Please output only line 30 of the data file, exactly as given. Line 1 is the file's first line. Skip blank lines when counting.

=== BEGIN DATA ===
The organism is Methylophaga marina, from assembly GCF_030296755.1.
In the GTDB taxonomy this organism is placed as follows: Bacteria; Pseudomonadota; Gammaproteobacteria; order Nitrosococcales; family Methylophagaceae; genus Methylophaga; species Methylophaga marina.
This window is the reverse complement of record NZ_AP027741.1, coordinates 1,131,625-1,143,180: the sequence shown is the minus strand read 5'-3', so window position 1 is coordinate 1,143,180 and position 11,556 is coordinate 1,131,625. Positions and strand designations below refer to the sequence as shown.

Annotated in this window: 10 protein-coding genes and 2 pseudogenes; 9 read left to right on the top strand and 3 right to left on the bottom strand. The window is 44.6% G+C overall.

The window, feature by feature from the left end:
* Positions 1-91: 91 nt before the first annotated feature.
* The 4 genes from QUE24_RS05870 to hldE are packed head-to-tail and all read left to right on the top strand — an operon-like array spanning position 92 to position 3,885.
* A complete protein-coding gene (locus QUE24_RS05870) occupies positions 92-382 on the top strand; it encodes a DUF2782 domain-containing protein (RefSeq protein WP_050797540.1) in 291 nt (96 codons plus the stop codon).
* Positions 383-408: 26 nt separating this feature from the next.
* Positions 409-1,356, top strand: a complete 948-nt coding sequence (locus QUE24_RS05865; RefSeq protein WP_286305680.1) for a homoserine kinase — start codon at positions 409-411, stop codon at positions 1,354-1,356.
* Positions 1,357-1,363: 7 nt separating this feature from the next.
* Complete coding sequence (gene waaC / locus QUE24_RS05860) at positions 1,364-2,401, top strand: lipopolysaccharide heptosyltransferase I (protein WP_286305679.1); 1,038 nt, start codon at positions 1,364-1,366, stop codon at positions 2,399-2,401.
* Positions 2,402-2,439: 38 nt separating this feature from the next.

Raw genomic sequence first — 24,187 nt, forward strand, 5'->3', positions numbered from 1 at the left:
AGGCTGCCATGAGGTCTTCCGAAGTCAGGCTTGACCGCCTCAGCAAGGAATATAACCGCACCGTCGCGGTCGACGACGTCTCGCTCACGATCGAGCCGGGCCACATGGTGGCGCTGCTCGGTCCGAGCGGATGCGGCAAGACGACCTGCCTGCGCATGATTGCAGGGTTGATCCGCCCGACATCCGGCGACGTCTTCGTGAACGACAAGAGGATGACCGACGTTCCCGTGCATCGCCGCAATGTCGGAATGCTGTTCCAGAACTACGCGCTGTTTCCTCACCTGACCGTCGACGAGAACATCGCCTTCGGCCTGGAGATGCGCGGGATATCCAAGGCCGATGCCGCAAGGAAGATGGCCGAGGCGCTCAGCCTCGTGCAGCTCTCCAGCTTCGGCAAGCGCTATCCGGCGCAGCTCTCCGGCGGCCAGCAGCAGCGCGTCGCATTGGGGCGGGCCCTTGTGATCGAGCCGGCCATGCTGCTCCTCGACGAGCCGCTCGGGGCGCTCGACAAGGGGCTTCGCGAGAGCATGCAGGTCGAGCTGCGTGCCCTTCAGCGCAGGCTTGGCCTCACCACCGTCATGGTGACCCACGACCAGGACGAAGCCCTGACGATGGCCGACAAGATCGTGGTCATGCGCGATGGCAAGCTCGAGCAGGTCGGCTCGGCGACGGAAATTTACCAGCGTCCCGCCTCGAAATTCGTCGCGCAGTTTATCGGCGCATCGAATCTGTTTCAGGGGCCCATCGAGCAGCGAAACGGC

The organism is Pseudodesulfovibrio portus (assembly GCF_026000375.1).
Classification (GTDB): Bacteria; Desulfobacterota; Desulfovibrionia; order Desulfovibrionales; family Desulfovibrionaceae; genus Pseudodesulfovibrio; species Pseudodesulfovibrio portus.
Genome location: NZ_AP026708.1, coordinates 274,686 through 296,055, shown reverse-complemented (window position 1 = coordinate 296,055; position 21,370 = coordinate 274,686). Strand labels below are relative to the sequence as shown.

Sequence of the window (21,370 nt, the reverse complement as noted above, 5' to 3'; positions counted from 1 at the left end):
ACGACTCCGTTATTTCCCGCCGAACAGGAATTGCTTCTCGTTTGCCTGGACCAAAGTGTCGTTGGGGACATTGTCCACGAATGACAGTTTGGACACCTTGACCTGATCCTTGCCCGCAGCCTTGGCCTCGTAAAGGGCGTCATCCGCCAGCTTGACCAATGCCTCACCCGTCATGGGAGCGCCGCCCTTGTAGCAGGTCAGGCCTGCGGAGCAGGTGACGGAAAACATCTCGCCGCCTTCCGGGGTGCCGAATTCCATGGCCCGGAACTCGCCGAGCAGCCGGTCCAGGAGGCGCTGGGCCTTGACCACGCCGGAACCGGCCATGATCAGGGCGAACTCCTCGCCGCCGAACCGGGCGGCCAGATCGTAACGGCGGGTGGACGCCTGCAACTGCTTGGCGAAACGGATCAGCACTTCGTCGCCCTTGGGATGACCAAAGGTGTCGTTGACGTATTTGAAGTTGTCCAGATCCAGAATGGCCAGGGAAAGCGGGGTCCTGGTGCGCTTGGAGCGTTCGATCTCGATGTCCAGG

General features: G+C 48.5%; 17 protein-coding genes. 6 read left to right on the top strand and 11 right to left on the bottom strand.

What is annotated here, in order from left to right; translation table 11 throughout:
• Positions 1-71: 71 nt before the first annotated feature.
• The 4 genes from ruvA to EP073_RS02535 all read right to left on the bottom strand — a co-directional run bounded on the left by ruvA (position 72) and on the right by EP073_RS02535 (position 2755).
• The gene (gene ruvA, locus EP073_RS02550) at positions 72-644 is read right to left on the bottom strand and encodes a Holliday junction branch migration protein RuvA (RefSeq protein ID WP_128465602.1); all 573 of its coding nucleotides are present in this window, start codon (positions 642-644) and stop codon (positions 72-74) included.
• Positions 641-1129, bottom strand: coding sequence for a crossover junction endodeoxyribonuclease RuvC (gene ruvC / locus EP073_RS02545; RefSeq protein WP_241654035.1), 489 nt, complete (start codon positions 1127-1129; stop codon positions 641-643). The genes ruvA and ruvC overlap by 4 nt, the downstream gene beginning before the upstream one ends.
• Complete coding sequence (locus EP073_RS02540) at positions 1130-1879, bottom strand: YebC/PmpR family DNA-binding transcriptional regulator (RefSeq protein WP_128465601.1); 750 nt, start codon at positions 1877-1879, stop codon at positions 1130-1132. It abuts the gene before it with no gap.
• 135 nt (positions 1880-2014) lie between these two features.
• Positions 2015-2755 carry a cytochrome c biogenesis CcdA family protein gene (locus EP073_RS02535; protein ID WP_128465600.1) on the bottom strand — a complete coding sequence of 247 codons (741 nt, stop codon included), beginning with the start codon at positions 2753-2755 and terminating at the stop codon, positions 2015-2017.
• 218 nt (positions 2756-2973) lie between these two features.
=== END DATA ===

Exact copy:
• 218 nt (positions 2756-2973) lie between these two features.